In July 2012, Rally ran a Facebook campaign for Subway Singapore to increase sales for its Beef Pastrami sandwich. Its social strategy was to convert Facebook likes into Subway sales. Every day the agency gave out clues via Facebook and activated staff on the ground so that its fans could track down the Subway Man and use the clues to get discounts for its limited edition sandwich. Its social commerce efforts paid off as Subway sales increased by double digits.

Rally’s approach to negative sentiment

Convincing brands to invest in social marketing is not without its challenges.

Brands are scared of negative conversations and don’t want to open another channel for complaints to the consumer.

The agency understands there’ll always be some consumers who don’t like a brand or had a bad experience and would voice out their dissatisfaction.

Its take on having a social media strategy is to create enough positive conversation around the brand to drown out the negative sentiment as well as simultaneously work on the negative feedback to improve customer experience with the brand.

“After all, like all of us, the brands also improve and grow by the day,” Gulati said.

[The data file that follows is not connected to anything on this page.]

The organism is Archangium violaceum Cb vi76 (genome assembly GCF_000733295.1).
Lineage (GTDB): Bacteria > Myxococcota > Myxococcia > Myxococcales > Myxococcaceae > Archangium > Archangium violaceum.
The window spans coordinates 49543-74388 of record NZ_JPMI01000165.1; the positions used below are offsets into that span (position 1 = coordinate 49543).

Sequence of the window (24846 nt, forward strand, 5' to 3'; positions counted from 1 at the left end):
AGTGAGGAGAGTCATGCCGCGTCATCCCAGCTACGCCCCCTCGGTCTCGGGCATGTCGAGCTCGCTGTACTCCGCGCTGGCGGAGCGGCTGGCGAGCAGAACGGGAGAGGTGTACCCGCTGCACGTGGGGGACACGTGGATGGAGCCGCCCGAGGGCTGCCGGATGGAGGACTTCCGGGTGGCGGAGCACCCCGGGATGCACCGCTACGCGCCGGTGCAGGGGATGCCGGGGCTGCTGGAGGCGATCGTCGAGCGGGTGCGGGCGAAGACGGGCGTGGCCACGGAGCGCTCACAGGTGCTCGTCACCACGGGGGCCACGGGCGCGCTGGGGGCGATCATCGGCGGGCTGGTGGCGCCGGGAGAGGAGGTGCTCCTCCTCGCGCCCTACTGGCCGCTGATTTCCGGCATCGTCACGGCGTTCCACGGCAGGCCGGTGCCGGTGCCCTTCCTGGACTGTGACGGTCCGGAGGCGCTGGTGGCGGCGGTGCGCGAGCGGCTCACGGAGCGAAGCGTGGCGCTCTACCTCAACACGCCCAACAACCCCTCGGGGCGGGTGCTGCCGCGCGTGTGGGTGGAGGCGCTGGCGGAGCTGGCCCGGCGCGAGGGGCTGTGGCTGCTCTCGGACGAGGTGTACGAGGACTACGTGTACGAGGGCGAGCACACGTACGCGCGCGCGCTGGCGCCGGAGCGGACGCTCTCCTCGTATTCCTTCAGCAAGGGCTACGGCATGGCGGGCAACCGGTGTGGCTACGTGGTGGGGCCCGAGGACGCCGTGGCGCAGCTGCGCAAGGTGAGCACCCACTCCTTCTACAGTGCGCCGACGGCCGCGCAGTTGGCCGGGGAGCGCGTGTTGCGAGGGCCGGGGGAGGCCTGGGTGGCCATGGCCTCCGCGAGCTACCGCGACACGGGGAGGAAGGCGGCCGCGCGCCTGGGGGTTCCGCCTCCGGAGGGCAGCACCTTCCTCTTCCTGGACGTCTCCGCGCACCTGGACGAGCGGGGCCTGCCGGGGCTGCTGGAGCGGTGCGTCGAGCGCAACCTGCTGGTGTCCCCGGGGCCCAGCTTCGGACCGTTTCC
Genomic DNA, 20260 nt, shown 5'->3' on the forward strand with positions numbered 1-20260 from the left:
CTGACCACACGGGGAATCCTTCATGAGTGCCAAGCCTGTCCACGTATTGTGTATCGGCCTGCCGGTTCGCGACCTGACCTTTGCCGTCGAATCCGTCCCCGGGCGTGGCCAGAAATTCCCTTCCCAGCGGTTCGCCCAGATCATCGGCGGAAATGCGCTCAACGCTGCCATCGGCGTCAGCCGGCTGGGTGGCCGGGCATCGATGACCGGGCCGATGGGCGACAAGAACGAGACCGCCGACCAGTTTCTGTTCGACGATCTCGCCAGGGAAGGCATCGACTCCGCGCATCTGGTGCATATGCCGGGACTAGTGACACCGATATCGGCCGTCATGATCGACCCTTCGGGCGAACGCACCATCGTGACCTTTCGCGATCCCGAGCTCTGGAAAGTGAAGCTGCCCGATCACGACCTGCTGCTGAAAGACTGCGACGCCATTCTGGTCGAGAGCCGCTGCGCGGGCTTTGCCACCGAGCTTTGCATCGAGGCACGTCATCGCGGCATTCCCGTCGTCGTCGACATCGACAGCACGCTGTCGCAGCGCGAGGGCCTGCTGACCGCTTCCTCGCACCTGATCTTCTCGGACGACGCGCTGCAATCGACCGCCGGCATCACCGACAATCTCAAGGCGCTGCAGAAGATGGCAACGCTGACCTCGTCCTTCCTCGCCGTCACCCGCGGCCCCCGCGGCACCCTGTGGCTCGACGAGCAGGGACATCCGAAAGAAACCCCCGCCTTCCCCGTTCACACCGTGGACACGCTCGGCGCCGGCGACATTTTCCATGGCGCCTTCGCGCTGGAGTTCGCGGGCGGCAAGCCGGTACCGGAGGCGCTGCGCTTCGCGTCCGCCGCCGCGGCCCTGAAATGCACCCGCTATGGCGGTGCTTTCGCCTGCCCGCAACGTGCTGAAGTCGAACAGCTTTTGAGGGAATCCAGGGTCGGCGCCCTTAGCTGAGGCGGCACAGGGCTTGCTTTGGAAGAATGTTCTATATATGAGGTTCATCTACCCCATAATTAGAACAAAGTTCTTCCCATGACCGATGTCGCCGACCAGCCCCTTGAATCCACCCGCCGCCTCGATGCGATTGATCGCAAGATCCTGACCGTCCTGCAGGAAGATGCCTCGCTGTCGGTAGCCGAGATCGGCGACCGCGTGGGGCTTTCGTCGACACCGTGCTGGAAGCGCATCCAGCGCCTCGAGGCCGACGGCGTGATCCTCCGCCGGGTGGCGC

Social marketing trends in Asia

According to Wave6, brand website traffic is dropping in the region to as high as 26 percent as consumers move to social media platforms like Facebook, Twitter, and YouTube to search for brand information.

Consumers are continuing to move away from siloed brand websites as they find them one-dimensional compared to social media.

“Brands will need to reach out to consumers in the social spaces if they are to connect online,” Gulati advised.

Wave6 is a proprietary study from Universal McCann conducted annually across 62 countries worldwide focusing on changing social media attitudes and behaviors.

In another finding, even though data privacy concerns are rising, more than 40 percent of Internet users in Asia are worried of missing out if they don’t visit their social networks. Hence, they are fully prepared to share their data in return for the benefits that social platforms bring.

Wave6 also revealed that each market in Asia has its own unique social insights:

  • In Malaysia, consumers are shifting to a more public platform of sharing and conversations on Twitter are growing very rapidly.
  • Users in Singapore are more concerned about privacy and they use social media for connections more than enablement.
  • Many users in Thailand are accessing social media for the first time via mobile and their key driver on social media is the urge to discover and explore.

Will SOPC become the new social currency?

Whether a brand is present on social space or not, thousands and millions of conversations are taking place, making or breaking the brand reputation online.

As consumers become more and more powerful, each of their opinions counts, Gulati said.

Shouting loud in the market in terms of SOV (share of voice) will not drive market share any more, he argued.

“It’s the SOPC that will bring in sales in 2013 and the years to come.”